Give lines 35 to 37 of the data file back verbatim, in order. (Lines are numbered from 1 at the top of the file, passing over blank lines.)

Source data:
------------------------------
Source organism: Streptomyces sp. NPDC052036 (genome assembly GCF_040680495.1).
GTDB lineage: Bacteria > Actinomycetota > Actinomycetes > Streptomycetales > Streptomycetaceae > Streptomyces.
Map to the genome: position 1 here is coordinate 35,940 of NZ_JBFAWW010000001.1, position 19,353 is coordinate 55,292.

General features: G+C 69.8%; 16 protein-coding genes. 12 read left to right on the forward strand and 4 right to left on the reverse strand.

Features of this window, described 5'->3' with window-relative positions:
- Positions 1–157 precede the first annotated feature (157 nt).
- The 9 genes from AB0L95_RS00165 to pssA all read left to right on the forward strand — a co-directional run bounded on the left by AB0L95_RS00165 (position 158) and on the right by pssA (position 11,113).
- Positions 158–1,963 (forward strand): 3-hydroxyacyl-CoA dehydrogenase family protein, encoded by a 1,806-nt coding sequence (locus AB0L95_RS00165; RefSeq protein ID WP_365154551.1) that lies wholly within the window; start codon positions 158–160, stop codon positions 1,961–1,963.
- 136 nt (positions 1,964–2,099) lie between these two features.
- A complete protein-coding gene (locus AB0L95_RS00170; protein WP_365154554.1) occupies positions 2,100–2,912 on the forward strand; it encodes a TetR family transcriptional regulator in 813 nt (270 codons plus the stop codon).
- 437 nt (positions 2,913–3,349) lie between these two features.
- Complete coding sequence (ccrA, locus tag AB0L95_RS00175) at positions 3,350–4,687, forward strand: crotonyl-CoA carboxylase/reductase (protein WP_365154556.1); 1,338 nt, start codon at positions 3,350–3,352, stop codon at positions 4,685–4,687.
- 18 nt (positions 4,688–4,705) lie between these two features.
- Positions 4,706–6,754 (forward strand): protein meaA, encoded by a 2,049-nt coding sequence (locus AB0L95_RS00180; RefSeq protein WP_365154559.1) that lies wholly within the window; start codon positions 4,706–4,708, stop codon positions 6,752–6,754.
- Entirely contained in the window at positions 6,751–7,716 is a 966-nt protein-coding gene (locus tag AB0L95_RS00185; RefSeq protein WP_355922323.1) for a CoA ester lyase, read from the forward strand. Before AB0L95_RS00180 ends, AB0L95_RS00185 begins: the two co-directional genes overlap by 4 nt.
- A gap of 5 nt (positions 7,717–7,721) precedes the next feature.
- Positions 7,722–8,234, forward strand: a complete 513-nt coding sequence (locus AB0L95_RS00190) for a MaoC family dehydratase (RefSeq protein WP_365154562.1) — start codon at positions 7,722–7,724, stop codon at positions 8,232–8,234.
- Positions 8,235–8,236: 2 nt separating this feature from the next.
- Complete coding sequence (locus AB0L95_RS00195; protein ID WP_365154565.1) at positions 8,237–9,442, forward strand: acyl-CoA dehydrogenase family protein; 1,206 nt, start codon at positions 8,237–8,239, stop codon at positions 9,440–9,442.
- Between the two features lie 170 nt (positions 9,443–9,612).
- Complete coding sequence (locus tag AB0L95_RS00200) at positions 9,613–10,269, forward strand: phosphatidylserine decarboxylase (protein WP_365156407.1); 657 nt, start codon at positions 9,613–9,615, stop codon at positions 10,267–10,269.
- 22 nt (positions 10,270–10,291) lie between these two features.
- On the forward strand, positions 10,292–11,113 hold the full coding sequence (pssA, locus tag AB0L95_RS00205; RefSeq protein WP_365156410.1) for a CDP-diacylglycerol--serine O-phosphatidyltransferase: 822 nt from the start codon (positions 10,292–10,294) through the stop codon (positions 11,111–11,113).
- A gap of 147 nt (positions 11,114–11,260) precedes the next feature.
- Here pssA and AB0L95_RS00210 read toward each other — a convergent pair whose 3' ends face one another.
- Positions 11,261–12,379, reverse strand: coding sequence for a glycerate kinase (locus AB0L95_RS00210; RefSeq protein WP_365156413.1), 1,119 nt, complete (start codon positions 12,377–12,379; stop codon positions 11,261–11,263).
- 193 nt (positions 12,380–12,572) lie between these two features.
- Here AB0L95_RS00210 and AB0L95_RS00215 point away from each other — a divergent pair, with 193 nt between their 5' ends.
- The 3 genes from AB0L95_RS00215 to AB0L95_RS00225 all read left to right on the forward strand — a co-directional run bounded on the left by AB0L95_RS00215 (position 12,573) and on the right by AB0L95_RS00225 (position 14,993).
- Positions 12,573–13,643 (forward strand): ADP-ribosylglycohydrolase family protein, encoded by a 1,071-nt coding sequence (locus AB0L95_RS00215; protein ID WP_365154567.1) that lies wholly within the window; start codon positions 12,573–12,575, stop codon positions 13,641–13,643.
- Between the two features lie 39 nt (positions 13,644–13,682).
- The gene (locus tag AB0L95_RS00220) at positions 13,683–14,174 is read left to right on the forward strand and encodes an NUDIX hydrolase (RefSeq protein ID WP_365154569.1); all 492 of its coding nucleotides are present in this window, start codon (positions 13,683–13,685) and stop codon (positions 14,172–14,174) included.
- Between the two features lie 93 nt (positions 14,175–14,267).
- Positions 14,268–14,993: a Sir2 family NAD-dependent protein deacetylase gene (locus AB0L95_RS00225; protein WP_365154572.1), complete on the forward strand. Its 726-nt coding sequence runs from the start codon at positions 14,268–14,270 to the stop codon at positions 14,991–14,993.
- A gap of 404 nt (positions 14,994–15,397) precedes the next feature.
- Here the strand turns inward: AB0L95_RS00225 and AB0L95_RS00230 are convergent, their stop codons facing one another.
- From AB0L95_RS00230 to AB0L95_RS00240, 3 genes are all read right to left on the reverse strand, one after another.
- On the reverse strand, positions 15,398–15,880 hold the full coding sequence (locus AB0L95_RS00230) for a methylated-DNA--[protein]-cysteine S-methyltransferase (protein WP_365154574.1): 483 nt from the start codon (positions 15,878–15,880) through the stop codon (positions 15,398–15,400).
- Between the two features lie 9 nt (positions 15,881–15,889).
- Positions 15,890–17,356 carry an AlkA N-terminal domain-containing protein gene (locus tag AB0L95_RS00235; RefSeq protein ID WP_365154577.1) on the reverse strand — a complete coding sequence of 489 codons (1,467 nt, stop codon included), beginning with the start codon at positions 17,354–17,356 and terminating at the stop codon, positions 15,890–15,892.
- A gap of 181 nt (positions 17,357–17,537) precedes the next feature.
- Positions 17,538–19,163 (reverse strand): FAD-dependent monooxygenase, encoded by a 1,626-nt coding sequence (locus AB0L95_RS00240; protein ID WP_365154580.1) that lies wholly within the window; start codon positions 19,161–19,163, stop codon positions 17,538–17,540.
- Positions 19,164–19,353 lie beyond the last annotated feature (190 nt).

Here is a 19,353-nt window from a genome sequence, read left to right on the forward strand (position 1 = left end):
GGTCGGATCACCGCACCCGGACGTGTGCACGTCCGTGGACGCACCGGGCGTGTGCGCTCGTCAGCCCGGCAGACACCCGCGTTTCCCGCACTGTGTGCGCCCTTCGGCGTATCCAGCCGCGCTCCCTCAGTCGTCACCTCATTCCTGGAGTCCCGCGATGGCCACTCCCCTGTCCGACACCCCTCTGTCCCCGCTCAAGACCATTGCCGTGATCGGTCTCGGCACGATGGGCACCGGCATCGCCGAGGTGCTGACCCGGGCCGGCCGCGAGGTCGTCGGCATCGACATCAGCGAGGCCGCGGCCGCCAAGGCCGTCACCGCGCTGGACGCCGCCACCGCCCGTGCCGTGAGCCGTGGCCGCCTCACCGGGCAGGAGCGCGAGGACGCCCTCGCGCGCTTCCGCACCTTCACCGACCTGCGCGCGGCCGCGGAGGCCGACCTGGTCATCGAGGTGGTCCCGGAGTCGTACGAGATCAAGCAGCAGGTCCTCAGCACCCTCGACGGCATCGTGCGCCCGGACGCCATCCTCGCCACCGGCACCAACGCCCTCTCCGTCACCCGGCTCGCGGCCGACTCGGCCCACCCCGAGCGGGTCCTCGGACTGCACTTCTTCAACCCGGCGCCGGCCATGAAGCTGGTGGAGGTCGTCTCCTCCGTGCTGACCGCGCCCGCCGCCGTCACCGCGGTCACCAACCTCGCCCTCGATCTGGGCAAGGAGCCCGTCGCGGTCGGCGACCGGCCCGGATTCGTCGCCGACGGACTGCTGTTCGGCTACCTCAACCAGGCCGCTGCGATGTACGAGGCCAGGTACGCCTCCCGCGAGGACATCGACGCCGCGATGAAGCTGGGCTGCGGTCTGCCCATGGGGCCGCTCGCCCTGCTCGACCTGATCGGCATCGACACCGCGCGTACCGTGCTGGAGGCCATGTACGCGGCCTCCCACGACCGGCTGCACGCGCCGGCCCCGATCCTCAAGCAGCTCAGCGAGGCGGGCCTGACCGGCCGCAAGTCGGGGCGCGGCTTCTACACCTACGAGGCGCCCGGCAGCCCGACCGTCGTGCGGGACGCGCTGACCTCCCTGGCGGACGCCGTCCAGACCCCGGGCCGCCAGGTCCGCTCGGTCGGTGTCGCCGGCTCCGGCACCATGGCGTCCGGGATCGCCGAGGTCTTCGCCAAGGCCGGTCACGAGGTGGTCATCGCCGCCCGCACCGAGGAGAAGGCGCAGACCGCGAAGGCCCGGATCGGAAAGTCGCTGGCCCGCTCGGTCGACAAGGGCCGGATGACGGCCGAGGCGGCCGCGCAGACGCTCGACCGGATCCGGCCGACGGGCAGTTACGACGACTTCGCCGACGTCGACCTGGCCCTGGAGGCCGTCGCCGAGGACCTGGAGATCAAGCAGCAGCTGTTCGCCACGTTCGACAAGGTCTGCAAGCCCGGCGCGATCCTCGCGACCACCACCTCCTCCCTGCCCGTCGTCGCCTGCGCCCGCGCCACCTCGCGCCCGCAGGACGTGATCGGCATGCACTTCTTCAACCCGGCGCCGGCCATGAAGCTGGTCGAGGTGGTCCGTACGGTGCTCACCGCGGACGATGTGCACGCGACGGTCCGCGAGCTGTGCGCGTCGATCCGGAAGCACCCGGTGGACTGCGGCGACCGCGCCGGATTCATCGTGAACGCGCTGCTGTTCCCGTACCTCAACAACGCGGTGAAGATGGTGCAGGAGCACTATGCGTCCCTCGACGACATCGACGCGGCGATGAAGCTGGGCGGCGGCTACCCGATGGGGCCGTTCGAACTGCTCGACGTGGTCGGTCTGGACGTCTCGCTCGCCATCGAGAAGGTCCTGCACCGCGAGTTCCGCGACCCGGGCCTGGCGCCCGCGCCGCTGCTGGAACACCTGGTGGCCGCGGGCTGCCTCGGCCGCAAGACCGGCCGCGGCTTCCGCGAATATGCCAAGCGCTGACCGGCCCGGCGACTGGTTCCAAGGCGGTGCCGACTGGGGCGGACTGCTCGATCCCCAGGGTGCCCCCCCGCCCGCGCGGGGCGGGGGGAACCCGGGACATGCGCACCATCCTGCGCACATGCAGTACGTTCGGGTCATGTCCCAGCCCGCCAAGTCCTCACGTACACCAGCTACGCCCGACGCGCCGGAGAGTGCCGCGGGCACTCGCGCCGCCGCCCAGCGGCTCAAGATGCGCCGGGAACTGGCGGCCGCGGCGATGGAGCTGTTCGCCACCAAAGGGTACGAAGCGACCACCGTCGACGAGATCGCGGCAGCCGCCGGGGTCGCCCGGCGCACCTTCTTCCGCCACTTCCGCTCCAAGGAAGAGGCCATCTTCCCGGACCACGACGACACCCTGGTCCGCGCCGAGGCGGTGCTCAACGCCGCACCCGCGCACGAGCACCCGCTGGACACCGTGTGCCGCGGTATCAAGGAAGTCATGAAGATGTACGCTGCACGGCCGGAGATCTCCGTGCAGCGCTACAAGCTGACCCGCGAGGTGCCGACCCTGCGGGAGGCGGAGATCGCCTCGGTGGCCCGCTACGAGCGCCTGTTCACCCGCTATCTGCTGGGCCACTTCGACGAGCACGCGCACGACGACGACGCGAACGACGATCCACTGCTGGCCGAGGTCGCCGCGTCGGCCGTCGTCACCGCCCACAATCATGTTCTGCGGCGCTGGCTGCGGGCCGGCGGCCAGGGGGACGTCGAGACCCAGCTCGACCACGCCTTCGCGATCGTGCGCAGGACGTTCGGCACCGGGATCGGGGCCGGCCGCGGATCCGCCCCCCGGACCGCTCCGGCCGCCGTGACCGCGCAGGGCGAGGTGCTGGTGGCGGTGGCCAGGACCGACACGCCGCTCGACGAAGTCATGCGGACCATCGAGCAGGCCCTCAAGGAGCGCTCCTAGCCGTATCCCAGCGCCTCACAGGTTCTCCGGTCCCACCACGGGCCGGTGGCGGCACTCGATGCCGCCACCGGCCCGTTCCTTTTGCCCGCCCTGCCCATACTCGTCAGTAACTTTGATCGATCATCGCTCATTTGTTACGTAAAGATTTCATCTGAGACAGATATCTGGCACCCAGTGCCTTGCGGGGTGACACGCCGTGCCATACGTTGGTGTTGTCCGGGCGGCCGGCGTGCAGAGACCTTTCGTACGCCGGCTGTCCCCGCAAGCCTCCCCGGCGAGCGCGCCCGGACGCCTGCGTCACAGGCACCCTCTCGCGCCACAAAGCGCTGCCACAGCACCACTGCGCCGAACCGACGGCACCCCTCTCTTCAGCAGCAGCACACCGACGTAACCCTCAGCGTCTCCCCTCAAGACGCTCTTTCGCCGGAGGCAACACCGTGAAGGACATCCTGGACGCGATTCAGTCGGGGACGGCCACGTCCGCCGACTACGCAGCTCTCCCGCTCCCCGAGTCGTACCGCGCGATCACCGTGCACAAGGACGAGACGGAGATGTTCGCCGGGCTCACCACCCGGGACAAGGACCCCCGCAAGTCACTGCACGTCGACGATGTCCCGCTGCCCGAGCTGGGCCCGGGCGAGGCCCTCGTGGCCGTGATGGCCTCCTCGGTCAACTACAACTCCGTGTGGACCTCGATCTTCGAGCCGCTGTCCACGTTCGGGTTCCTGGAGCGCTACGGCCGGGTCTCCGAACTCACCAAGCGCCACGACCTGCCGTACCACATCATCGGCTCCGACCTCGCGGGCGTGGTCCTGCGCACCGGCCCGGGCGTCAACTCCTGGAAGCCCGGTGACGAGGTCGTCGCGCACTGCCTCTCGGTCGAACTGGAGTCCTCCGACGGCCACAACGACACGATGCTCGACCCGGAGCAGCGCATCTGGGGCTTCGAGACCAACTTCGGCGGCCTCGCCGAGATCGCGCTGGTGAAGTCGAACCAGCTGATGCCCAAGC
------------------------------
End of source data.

- A gap of 404 nt (positions 14,994–15,397) precedes the next feature.
- Here the strand turns inward: AB0L95_RS00225 and AB0L95_RS00230 are convergent, their stop codons facing one another.
- From AB0L95_RS00230 to AB0L95_RS00240, 3 genes are all read right to left on the reverse strand, one after another.